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Publication numberUS5787538 A
Publication typeGrant
Application numberUS 08/675,469
Publication dateAug 4, 1998
Filing dateJul 3, 1996
Priority dateJul 7, 1995
Fee statusLapsed
Also published asCA2180398A1, EP0753633A1
Publication number08675469, 675469, US 5787538 A, US 5787538A, US-A-5787538, US5787538 A, US5787538A
InventorsMichael Edward Moore, Hendrikus Johannes Van der Meyden
Original AssigneeBaracuda International Corporation
Export CitationBiBTeX, EndNote, RefMan
External Links: USPTO, USPTO Assignment, Espacenet
Cleaning of submerged surfaces
US 5787538 A
Abstract
This invention provides an accessory for an automatic pool cleaner, to increase the randomness of movement of a suction head of the pool cleaner, and a method therefor. The method comprises looping a section of the cleaner hose and allowing the hose sections leading up to the loop to vary in length. Particularly, the hose section leading from the pump to the loop is varied. The accessory comprises two connection parts, one for connection to each respective section of hose to form the necessary hose loop. Preferably one of the parts is slidable along the hose length to enable the hose to vary its length. The sliding action of the hose occurs between two stops in the length of the hose, and a pawl mechanism is provided to enable the slide to occur in one direction towards a stop. Contact with the stop causes the pawl mechanism to switch over and slide the hose in the opposite direction.
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Claims(8)
What is claimed is:
1. An apparatus for connecting to a hose having first and second sections, the second section having a length, comprising:
a. a first part adapted to be attached to the first section of the hose;
b. a second part adapted to be positioned along the second section of the hose;
c. means for connecting the first and second parts; and
d. means for causing the second part to move along the length of the second section of the hose.
2. The apparatus according to claim 1 further comprising means for reversing the direction of the movement of the second part along the length of the second section of the hose.
3. The apparatus according to claim 1 wherein the connecting means comprises means for permitting the second part to move in multiple planes relative to the first part.
4. The apparatus according to claim 1 wherein the first and second parts are substantially tubular.
5. The apparatus according to claim 1 wherein the movement causing means comprises a pawl.
6. The system for cleaning a swimming pool comprising:
a. a pump;
b. an automatic swimming pool cleaner;
c. a hose connecting the pump to the automatic swimming pool cleaner, the hose having first and second sections, the second section having a length; and
d. an accessory connected to the hose, comprising:
i. a first part connected to the first section;
ii. a second part positioned along the second section;
iii. means for connecting the first and second parts; and
iv. means for causing the second part to move along the length of the second section.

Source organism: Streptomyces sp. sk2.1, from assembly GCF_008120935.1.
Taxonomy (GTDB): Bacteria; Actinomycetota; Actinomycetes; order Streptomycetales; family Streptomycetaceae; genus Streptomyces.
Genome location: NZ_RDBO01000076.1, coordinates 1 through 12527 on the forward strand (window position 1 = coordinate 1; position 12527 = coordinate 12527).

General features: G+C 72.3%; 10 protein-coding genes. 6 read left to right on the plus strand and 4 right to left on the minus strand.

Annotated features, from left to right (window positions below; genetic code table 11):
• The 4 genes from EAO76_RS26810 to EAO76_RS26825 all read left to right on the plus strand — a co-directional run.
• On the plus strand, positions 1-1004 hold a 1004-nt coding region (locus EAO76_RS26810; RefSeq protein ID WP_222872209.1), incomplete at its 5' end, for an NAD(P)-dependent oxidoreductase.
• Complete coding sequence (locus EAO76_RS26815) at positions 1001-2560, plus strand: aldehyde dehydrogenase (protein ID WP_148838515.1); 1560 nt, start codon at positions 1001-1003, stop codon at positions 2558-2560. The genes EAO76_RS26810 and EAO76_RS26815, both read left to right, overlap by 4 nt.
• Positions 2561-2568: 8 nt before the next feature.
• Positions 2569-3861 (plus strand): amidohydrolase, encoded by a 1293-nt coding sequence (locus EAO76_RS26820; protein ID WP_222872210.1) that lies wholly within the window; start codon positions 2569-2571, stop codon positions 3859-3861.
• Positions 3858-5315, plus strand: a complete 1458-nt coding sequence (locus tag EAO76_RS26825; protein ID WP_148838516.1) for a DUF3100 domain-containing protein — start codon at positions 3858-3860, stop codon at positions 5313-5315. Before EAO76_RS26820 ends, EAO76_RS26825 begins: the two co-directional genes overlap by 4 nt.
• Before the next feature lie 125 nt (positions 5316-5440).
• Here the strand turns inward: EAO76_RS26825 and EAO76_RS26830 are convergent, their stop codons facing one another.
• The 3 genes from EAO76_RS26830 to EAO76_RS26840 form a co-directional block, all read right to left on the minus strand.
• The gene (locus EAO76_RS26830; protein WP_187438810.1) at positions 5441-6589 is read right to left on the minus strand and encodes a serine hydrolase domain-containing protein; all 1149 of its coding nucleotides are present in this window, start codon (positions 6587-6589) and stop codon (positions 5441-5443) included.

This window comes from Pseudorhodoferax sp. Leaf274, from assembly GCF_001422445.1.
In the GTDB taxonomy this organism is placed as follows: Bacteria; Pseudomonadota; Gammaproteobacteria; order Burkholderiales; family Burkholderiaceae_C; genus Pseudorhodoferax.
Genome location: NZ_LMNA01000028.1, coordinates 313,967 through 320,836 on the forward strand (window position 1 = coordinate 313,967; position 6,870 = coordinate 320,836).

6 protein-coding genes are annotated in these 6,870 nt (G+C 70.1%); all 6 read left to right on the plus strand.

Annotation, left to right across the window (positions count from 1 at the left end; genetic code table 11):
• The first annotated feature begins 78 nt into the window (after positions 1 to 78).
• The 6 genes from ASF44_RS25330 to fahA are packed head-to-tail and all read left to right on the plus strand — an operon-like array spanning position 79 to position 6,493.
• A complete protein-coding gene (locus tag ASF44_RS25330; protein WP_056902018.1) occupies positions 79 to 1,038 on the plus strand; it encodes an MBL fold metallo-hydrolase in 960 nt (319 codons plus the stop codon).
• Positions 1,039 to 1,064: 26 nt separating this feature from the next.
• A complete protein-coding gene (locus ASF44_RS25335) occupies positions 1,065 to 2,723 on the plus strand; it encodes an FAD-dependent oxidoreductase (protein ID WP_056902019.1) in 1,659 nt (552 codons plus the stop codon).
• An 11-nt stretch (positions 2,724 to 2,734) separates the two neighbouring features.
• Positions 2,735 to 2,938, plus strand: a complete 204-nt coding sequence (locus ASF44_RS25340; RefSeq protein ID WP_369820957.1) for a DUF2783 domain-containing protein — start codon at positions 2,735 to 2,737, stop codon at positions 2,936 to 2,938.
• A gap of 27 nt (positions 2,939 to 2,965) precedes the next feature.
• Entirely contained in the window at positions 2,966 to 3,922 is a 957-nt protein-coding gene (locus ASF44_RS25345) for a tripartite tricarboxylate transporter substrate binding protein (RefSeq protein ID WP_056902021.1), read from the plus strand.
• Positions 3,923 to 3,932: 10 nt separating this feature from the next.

7. A method of controlling motion of an automatic swimming pool cleaner connected to a pump via a hose having first and second sections, the second section having a length, comprising:
a. providing an accessory having connected first and second parts;
b. attaching the first part to the first section of the hose;
c. positioning the second part along the second section of the hose; and
d. moving the second part along the length of the second section of the hose.
8. The method according to claim 7 further comprising reversing the direction of movement of the second part along the length of the second section of the hose.
Description
FIELD OF THE INVENTION

This invention relates to a method of control of and an accessory for submerged surface cleaning devices.

BACKGROUND TO THE INVENTION

In particular, this accessory is suitable for use with submerged surface cleaning devices which operate with a suction head moving along the submerged surface. Water or liquid in which the device is submerged passes through the head along a hose to a pump position.

Most commonly such cleaners are known as automatic pool cleaners and are used for cleaning the submerged surfaces of swimming pools. The water sucked through the cleaning head and the hose passes into the pool filter by normal operation of the filter pump.

The suction head moves around on the submerged surface in an approximately random pattern, but the coverage achieved in this way is not always good. In many cases, the pool cleaner may settle down into a regular pattern of movement, such as a figure eight, or it may move to the pool corner furthest from the pump and either remaining stuck there, or move about in that area.

Applicant speculates that this is a result of what it terms "hose steerage". This is the tendency of the hose to steer the pool cleaner at least to some extent, as opposed to the motive force of the pool cleaner itself pulling the hose about the pool.

There is a tendency for the hose to want to straighten itself out, particularly in the length of hose that is immediately attached to the pool cleaner suction head itself.

The difficulty of obtaining good coverage in a pool can be severe, and in some cases can negate the usefulness of the automatic swimming pool cleaner device.

OBJECT OF THE INVENTION

It is an object of this invention to provide an accessory for a submerged surface cleaner, and a method of controlling a submerged surface cleaner, which can alleviate the above mentioned difficulty.